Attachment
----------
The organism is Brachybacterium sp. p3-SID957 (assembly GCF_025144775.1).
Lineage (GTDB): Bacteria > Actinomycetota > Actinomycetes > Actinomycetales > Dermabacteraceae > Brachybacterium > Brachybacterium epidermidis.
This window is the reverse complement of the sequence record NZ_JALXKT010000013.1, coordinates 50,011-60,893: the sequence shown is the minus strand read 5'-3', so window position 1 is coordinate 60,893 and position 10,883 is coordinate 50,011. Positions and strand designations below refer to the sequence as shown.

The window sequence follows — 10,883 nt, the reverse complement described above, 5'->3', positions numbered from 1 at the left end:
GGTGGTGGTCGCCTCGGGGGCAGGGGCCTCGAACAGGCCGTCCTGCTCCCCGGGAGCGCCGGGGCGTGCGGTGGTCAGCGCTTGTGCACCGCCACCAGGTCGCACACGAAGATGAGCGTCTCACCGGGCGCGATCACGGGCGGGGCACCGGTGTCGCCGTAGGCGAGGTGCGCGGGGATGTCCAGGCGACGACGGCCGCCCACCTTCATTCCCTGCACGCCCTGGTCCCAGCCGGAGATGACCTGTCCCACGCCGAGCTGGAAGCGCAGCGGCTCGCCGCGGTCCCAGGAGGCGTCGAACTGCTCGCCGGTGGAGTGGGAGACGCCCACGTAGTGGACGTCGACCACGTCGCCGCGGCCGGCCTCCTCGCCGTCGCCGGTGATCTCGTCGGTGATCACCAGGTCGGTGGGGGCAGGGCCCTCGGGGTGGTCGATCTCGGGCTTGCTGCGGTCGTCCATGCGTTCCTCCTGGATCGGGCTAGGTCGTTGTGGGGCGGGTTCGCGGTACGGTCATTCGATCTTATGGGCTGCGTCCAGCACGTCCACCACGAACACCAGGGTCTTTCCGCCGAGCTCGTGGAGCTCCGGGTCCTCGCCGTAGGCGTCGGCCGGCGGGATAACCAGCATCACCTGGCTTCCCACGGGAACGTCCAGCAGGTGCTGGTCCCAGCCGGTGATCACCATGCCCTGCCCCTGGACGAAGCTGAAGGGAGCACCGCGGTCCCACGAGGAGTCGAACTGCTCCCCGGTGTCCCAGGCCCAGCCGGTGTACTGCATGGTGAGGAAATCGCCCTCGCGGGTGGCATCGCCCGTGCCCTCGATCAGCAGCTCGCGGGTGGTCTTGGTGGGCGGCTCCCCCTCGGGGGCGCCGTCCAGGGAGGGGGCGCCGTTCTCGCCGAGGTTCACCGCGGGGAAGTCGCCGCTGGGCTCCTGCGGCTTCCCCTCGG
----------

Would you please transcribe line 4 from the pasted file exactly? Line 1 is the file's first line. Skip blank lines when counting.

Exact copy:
The window sequence follows — 10,883 nt, the reverse complement described above, 5'->3', positions numbered from 1 at the left end: